Simulating 300bps Via Telnet
FozzTexx who runs the /r/retrobattlestations subreddit and Level 29 BBS was looking for a way to throttle telnet sessions to his BBS. He wanted to simulate the connection at 300bps.
As part of my ViewData BBS system I added in the facility to throttle the speed of the connection to give an accurate feel to way that it used to look.
Another item that is implemented is a way to pass through to an external BBS thus allowing me to either throttle or dial into telnet only ViewData BBSs.
My system was designed to handle ViewData only so I did a few adjustments and created a proxy service that will allow the connection to another BBS but will throttle the speed.
To connect to the Level 29 BBS with throttling enabled you can telnet (RAW) to the following ports...
Connect to - bbs.retroacorn.net
Port 6000 - 300bps
Port 7000 - 1200bps
Port 8000 - 2400bps
When I get the time I might add in a menu system to allow connection to other BBS systems.
Fixing In Place
Started by cutting down the main power board using the dremel and hot gluing it in place.
Wiring It Up
Wired up the harness to connect the VGA convertor board to the TTL RGB output of the BBC. The hooks will be connected to the resistors on the inside of the board. This means that I don't have to solder the entire lot to the board.
Just need to trim down the board using the Dremel.
Sorted out the power switch which will allow me to switch between the external power and battery.
Next job is to wire up the internal power to all of the above items.
Had to do the bit I was not looking forward to. Cutting through the power tracks on both sides of the board.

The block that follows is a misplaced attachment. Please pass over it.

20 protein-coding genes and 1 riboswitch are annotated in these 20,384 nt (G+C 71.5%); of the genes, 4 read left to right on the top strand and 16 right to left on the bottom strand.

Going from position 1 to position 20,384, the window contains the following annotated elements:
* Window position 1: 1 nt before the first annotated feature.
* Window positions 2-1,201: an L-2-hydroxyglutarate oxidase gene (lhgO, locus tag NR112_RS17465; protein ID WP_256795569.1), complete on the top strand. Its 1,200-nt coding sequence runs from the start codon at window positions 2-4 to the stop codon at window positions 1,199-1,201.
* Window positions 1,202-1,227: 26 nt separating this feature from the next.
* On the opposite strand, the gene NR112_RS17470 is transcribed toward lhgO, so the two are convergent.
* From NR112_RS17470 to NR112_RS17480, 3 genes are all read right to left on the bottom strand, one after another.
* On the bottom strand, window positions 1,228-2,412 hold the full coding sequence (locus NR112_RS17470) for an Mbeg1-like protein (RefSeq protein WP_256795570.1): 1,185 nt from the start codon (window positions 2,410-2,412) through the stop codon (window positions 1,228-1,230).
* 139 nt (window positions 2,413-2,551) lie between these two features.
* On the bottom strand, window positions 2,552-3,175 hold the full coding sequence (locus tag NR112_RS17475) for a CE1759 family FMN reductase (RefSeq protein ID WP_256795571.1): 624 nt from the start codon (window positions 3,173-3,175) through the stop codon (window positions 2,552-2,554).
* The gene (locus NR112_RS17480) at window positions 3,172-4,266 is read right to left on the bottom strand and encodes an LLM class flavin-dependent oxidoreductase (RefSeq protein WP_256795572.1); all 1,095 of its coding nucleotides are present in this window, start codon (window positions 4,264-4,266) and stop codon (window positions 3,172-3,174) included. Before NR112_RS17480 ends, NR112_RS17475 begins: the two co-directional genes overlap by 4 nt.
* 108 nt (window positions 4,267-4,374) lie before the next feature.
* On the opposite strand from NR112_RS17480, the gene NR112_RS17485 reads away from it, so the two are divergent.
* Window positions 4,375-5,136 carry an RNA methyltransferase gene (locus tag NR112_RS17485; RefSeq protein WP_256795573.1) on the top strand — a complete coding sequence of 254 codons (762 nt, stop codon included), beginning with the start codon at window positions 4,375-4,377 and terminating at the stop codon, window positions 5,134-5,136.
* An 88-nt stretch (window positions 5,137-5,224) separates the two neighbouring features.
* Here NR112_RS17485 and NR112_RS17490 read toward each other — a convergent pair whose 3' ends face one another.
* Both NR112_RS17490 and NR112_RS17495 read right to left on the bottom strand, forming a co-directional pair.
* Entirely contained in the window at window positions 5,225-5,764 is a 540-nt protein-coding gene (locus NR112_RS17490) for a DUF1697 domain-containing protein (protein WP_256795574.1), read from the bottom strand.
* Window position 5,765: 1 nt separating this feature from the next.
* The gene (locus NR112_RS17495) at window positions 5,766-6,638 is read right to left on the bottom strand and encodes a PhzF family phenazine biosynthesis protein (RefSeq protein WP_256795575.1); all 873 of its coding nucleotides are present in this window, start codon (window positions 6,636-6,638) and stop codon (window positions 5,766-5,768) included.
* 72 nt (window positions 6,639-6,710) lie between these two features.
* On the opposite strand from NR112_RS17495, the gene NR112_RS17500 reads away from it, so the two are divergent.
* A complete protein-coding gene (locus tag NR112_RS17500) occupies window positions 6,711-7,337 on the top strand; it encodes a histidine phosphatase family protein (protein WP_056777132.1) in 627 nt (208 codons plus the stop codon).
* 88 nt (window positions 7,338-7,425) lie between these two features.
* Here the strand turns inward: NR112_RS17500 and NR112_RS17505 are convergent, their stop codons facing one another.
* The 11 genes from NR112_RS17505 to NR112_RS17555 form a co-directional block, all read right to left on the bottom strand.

Was a bit worried about damaging the board but was careful to remove the track with a Stanley knife without damaging anything else.
Gluing Bits In Place
Glued the power connections in place to stop then moving and protect the board.
Added in fixings for VGA convertor board.
VGA convertor board now fixed on mountings.
Soldering Power To The Main Board
After about an hour of fiddling around managed to solder the 4 wires which will take the power from the external socket to my board and back. The solder on the machine is lead and it does not want to melt. I had an absolute nightmare getting the wires through the board and getting the solder to melt on both sides. Finally after lots of fiddling got the wires soldered on.
Next tested that it actually will work from the battery. Machine initially kept powering off after a few seconds. I found the reason, i'd managed to short two of the connections on the back my perf board. Sorted that out and it works ok.
Next thing to do is cut the tracks so that the input wires are separated from the output ones, the input will power the charger and the VGA convertor board. The power from the battery board will then go back into the machine (or be powered via the input if the switch is in the correct position).
Due to the VGA converter drawing lots of power I have decided to make it available when the machine is powered via mains. It adds too much drain to the battery and is not really useful unless you are at a desk anyway.